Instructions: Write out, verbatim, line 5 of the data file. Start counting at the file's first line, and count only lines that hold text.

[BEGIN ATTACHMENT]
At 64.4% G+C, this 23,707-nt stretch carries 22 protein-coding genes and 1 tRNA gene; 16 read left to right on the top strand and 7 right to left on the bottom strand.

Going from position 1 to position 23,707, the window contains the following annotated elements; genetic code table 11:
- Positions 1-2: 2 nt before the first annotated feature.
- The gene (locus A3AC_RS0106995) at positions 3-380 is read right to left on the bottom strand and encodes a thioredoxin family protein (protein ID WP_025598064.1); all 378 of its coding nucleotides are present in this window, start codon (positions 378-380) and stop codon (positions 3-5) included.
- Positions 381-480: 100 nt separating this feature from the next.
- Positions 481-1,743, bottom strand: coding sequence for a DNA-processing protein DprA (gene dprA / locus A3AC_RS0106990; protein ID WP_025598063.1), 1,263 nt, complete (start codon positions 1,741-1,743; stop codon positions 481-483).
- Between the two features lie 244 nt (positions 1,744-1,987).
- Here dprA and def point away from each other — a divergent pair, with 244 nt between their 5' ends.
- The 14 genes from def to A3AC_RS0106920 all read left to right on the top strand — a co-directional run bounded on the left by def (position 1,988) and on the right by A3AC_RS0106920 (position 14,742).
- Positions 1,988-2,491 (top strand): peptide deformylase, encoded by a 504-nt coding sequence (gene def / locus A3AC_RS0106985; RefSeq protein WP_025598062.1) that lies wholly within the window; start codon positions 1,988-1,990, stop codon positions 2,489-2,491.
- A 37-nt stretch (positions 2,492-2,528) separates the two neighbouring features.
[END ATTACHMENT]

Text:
- Positions 381-480: 100 nt separating this feature from the next.